The Karen’s post is a good summary of all the issues that relates with OER. She organizes them in four “realms”, according to Lessig’s Code … For me, it’ a pretty complete list. It could be a very synthesis for the entire course.

Stian covers an interesting point when he talks of APIs. It’s a technical issue but nowadays it’s very important: for example, this week Google OpenSocial started, proposing a set of common APIs for social networking interoperability, while OER repositories are still closed, “walled gardens”…

I was happy to see that Yu-Chun shares my reflections about granularity: the example of cooking book is very clear!

I would like to share the optimistic view of Andreas about mass participation as “vibrant business ecosystems” but I’m still skeptical…

I strongly agree with the (how to call it? appeal?) of Rob on the need of unity for the Open-Free movements and licenses. Why do we struggle with quibbles when the “enemy” has one, clear statement?

Finally, I appreciated the Alessandro’s effort to contextualize the discussion on the Italian situation, which I too well know. I think it’s important to refer to our own local, concrete, problems: Chenyong too refers to Chinese point of view.

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OpenEd: week 9

I started to read the Italian edition of Free Culture but I realized I would not be able to finish this book in time. I further admit that Lessig’s book had not fascinated me too much… So, lately I shifted to one of the Benkler’s papers. I previously appreciated this author for his paper proposed in week 8, thus I chose it.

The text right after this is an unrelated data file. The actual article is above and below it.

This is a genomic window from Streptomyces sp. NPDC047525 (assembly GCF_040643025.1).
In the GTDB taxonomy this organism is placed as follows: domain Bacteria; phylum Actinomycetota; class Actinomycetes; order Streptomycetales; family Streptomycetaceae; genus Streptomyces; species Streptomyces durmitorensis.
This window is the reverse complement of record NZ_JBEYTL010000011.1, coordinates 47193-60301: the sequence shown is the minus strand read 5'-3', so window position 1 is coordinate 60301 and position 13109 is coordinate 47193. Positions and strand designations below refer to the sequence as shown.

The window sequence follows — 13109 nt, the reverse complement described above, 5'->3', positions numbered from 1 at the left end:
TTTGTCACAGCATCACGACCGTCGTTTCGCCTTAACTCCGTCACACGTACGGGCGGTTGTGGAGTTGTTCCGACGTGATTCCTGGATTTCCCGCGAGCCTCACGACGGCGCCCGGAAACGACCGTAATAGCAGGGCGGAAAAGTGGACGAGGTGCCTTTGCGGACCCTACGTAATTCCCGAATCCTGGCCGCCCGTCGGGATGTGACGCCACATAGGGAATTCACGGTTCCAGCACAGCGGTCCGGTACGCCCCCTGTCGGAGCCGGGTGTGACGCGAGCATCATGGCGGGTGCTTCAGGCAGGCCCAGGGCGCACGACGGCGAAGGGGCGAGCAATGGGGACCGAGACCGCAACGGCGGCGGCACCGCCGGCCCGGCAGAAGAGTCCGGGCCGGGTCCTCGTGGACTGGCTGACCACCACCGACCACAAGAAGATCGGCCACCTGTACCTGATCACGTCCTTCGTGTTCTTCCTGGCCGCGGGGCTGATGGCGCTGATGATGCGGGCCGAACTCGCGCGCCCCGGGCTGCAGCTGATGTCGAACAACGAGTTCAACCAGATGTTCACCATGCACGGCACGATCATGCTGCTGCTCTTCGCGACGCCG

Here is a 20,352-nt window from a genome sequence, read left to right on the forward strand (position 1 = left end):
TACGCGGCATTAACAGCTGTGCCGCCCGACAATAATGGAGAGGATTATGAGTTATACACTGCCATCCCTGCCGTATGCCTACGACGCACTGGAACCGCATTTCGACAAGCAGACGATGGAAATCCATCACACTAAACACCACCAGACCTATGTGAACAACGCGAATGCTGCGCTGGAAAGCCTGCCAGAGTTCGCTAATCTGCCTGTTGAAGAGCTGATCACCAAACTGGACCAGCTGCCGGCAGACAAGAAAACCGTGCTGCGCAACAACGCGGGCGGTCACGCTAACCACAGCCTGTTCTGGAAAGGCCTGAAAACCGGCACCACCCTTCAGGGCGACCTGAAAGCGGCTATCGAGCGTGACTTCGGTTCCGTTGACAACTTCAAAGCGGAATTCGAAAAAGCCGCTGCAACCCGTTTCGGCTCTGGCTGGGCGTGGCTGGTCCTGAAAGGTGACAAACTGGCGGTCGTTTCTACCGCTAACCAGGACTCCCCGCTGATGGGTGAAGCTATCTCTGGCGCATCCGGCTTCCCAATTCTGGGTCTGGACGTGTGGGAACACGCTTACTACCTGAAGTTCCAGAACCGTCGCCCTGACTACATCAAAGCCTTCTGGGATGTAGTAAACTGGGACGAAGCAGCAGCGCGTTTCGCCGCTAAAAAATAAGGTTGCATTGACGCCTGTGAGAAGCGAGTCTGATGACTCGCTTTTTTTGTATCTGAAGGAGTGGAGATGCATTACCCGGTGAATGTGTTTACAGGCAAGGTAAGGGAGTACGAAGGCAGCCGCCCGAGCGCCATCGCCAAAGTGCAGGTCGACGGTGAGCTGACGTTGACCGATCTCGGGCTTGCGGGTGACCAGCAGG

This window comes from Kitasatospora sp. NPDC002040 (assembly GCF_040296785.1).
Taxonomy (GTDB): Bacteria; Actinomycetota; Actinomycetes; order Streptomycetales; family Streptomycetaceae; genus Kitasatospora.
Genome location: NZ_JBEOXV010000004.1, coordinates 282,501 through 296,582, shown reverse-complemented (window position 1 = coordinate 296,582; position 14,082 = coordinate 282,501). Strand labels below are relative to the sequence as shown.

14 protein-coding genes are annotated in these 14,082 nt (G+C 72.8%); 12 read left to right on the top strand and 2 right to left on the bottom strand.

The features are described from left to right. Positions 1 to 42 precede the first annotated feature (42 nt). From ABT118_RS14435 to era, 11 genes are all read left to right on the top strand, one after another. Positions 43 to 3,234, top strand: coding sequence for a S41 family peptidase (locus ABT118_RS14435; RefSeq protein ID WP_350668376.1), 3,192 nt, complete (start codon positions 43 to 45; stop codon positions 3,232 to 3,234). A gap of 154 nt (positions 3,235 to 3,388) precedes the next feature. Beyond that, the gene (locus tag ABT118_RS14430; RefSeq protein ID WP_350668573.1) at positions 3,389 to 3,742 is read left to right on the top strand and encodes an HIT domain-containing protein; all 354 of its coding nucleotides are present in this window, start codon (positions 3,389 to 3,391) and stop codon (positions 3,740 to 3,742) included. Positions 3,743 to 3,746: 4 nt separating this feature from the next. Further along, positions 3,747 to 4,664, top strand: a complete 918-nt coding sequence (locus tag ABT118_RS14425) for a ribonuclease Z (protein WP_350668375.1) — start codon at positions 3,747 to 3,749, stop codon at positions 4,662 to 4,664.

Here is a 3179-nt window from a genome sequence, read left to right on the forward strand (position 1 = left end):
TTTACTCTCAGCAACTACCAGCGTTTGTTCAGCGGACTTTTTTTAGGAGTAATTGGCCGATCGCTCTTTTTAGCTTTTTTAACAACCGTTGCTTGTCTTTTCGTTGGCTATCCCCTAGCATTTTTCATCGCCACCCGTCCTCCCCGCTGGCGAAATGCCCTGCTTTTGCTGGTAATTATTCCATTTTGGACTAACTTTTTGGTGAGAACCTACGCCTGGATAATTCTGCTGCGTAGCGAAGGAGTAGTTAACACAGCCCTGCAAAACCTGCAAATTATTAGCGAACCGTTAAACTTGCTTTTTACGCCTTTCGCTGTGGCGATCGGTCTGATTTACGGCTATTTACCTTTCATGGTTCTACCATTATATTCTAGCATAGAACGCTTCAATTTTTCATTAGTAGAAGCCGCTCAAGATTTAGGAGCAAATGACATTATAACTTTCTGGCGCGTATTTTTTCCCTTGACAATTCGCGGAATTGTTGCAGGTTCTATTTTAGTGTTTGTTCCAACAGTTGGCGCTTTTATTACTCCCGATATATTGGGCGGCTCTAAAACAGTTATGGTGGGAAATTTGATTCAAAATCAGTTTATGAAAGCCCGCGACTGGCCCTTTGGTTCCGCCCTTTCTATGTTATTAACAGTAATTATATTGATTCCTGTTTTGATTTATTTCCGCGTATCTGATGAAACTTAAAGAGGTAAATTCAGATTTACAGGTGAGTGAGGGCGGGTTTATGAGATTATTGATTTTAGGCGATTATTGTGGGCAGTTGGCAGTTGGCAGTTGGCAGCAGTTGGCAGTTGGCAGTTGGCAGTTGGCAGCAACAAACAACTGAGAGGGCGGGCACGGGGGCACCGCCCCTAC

The odd title, “Coase’s Penguin…”, is a little pun: the penguin is of course the Linux logo while Coase is the Nobel-prized Ronald Coase who in the late ’30 wrote “The nature of the firm”, in which the motivation of the emergence of firms (intended as managed organizations) was explained. It’s the well known theory of the transactional costs, aiming to explain why the economy is mostly based on firms and hierarchic organizations rather than self-employed individuals operating in the market.

According to Benkler, the emergence of the free software movement represents a sort of third way of being in the market: the commons-based peer production. Starting from the free and open source software movement, Benkler identifies this strategy as peculiar to the information goods and analytically exposes the features and the problems of this solution.

It’s a very interesting discussion, from which I can extract a couple of points that in my opinion are very related to OER development and management:

1) The nature of the projects.